Written by Seamus Flynn, Optometrist
Most of us have experienced headaches and a throbbing sensation after a long day starting at screens but is this caused by the blue light radiating from our digital devices?
Headaches and migraines are often triggered by exposure to certain types of light. In fact the link between light and headaches are well established both as a cause and a symptom of migraines in particular.
Photophobia, or an aversion to light, is a very common symptom of migraines and one which can be debilitating enough that the suffer needs to find a dark room to lie down in until the symptoms subside.
It is though that migraines and photophobia results from light traveling from a pathway from the eyes to an area of the brain called the cortex. Blue light has been shown to activate these pathways that lead to migraines much more than green light for example which activate the pathway to a much lesser extent.
The wavelength of light that appear to activate it the most is at 480nm (nanometers) of blue light.
A study (1) from the university of Utah set out to specifically block blue light wavelengths at the 480nm level to assess the affect this had on migraine suffers. The study found that by blocking this blue light wavelength that the participants reduced the impact of their light triggered migraine by wearing blue light blocking glasses.
Blue light can also cause headaches indirectly through eyestrain. These wavelengths are shorter, high energy wavelengths and are the closest wavelengths in the visual spectrum to the harmful UV rays ,The reason why UV rays are damaging to the eye is that they are also high energy wavelengths and can cause oxidative stress to the cells in the eye. Although the blue wavelengths have slightly less energy, the principle of why this causes a stress to the visual system is the same. This stress leads to eyestrain and the link between eyestrain and headaches is well established.
Another cause of this eyestrain is the fact that the eyes natural resting point of convergence is around 80cm away. This is the point at which the eyes intraocular muscles that control movement and ciliary muscles that control the movement of our internal lenses are completely relaxed and are not contracting or working to clear our vision or move our eyes in or out. When we look at screens they are usually closer than this at around the 55cm distance so our eyes are never relaxed whilst looking at the screens and our eye muscle are constantly constricting and relaxing to clear our vision and converge our eyes inwards which naturally occurs at close distances.
HOW TO PREVENT HEADACHES AND EYESTRAIN WHILST USING DIGITAL SCREENS
Wearing blue light blocking glasses that block out the high energy wavelenghts of light is a great way to reduce stress on the visual system. Other things you can do include
1. Place the monitor in a position that reduces glare on the screen.
Glare reflecting from your screen causes eyestrain but in addition to this also results in movements your head and body naturally make to avoid the glare and these positions can cause us to take up awkward positions that can result in posture issues. Having blue light glasses that also have an anti glare coating helps avoid this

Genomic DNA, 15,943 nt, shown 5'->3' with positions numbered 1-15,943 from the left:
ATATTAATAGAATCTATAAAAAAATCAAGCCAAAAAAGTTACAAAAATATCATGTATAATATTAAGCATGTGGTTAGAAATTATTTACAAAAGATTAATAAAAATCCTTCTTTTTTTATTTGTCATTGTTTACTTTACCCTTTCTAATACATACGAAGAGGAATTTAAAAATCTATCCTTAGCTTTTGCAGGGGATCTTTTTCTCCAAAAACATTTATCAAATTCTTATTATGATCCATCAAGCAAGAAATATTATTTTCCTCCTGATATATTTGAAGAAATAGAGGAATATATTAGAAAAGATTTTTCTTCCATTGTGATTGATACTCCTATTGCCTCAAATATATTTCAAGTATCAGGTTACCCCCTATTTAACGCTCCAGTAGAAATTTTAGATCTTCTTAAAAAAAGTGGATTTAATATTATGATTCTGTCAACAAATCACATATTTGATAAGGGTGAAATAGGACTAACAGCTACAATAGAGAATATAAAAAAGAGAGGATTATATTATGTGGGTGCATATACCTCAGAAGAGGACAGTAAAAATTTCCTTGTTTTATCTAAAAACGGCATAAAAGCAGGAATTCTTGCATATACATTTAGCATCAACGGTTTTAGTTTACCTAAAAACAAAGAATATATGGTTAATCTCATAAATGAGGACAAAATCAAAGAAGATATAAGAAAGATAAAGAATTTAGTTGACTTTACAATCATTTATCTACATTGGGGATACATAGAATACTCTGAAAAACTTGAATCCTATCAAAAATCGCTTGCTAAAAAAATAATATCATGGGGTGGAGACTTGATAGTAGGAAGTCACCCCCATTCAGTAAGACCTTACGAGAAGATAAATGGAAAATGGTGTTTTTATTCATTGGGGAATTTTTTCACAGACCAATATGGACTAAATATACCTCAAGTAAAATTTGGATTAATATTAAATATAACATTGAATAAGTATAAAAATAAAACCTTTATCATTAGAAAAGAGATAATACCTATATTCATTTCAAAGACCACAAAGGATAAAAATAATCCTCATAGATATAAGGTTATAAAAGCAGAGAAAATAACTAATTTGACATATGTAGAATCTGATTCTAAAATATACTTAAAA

2. Place the monitor away from or at right angels to windows and task light sources.
The position of light sources has a direct impact on the glare from the screen and eyestrain caused. In some situations it may be difficult to adjust the light source so you can try closing a blind or adjusting the brightness on the monitor to match the background lighting level.
3. Position the monitor directly in front of you
This helps with your posture and prevents awkward head and body movements that cause cause postural issues as well as eyestrain.
4. Place the top of the screen at eye level of or slightly (0-30 degrees) below eye level.
According to ergonomics expert and professor Dr. Alan Hedge, “When you are seated comfortably, a user’s eyes should be in line with a point on the screen about 2-3″ below the top of the monitor casing (not the screen). Sit back in your chair at an angle of around 100-110 degrees (i.e. slight recline) and hold your right arm out horizontally, your middle finger should almost touch the center of the screen. From that starting position you can then make minor changes to screen height and angle to suit. Research shows the center of the monitor should be about 17-18 degrees below horizontal for optimal viewing, and this is where it will be if you follow the simple arm extension/finger pointing tip. You actually see more visual field below the horizon than above this (look down a corridor and you’ll see more of the floor than the ceiling), so at this position the user should comfortably be able to see more of the screen. If the monitor is too low, you will crane their neck forwards, if it’s too high you’ll tilt their head backwards and end up with neck/shoulder pain.”
5. Place the monitor at least an arm’s length away from you.
The monitor should be at a comfortable distance away from you, allowing you to view the entire screen without too much twisting of your head and neck.
6. Place the monitor so you can clearly read the screen without bending your head, neck or trunk forward or backward.
By now you’ve probably noticed a common theme. You need to place your monitor to reduce awkward postures. Get your monitor in the right position and your neck and shoulders will thank you!